The chatter about the importance of analytics and key performance indicators (KPIs) has finally reached a volume audible to HVACR contractors. But as you race to make data-driven decisions, it’s critically important that you’re tracking and monitoring the right metrics. A lot of time-starved HVAC dealers, in the race to catch up with their competitors and get found on the first page of Google, invest in an SEO campaign without any understanding of the key metrics involved.
I know what you’re saying, “Key metrics? I’ll know whether SEO works or not based on how my site ranks and the volume of leads/sales I get through my site.”
If only it were that simple.
Leads and sales are lower funnel SEO metrics–and you should track them and use them to evaluate the success of your SEO campaign(s). However, in the near term, you can’t rely on lower funnel metrics. First, when you do a search on Google, the search results you see have been personalized for you. So, when you personally observe your website ranking more prominently for the keywords you think are important, it might be because the SEO firm you hired has made changes, but it’s also very possible that your rankings have actually gotten worse and that what you’re seeing is a skewed version of reality–based on your past searches, your IP address, etc.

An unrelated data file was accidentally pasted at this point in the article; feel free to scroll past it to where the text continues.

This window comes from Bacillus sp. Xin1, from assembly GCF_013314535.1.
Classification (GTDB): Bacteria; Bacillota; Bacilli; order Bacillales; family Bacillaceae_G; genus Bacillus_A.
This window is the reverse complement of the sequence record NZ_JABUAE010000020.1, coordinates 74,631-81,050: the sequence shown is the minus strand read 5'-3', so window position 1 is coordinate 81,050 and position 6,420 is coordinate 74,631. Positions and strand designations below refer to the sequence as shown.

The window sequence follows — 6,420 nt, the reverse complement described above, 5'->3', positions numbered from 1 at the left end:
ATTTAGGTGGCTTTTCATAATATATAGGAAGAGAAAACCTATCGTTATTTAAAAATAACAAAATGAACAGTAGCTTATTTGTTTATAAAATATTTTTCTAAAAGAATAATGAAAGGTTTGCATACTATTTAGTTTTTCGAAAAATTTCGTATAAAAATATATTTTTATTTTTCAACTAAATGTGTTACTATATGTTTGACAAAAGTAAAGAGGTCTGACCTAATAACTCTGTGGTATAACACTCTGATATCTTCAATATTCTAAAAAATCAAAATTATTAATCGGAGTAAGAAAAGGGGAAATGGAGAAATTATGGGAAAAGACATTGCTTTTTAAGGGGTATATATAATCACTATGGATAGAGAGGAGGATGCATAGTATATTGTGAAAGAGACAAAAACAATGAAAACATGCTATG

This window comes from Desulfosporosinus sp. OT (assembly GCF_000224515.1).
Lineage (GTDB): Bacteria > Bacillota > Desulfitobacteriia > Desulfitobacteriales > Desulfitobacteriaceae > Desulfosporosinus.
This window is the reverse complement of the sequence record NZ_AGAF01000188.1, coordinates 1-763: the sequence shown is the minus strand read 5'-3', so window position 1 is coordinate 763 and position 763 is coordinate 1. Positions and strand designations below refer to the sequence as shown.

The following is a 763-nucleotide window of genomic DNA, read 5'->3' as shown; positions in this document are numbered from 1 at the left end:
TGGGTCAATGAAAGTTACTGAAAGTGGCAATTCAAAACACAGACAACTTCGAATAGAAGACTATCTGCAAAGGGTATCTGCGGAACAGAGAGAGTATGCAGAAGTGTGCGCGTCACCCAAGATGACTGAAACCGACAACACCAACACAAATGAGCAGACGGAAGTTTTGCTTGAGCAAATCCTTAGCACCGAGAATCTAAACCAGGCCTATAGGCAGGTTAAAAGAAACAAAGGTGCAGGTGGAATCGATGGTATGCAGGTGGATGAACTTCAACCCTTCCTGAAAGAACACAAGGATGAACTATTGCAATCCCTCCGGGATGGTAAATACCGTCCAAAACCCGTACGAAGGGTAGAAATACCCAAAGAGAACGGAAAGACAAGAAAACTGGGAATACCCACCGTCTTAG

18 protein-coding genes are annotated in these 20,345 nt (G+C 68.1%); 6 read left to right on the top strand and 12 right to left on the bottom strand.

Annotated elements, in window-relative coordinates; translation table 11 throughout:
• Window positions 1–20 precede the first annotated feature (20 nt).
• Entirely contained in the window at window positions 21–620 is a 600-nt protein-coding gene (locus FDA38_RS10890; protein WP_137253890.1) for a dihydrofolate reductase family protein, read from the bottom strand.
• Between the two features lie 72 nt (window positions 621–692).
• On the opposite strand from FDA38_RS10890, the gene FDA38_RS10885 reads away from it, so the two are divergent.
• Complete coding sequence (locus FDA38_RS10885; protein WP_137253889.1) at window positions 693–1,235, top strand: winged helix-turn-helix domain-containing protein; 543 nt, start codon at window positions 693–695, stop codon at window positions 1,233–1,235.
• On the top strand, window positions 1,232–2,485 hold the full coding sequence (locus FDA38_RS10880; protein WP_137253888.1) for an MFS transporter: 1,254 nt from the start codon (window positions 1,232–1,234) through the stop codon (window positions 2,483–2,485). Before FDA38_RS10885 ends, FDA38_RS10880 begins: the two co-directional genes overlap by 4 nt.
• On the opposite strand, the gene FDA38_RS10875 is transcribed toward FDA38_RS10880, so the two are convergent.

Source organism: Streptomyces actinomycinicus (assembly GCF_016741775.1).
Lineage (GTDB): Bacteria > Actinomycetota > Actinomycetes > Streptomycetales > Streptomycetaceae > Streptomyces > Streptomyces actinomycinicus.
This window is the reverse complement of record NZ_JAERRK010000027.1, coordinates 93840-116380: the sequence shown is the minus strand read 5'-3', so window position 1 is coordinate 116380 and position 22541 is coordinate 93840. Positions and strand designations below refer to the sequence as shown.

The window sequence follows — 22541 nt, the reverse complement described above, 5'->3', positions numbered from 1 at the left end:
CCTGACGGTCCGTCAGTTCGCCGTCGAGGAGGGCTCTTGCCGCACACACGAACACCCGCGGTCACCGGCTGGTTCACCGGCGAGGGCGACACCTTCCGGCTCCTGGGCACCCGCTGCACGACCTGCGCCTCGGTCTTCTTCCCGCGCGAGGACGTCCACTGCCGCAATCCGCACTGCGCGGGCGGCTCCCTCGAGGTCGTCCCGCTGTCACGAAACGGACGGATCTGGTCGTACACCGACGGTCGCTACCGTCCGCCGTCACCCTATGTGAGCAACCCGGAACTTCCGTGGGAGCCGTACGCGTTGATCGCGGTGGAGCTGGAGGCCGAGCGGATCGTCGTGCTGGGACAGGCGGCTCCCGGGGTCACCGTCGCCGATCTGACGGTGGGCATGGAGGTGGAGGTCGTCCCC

And using an increase in lead and sales volume to judge success? For smaller HVAC dealers, this is much more difficult than most owners imagine. An early spring heatwave can have your phone ringing off the hook. If the said heatwave happens a few weeks after you’ve engaged an SEO company, how much of the lift will you attribute to them vs. what you would have gotten pre-SEO?
There’s also the issue of “chunky data.” If you run a small HVAC company, you might receive 50 leads per month–total. If your SEO campaign generates a 30 percent increase in leads, you probably wouldn’t even notice the additional 15 leads per month. This is especially likely to be the case if your CSRs didn’t handle these leads well–resulting in no incremental new sales.
So, while lower funnel metrics like leads and sales from SEO are important metrics, and you should monitor them, you need to supplement them with upper funnel metrics–things you can expect to move in the near term. Examples of upper funnel SEO metrics include site structure score, content score, keyword rankings, etc. If your site’s structure and content score continually improve from week to week, improved keyword rankings should follow. Eventually, over the course of 6-12 months, leads and sales should also be noticeably higher.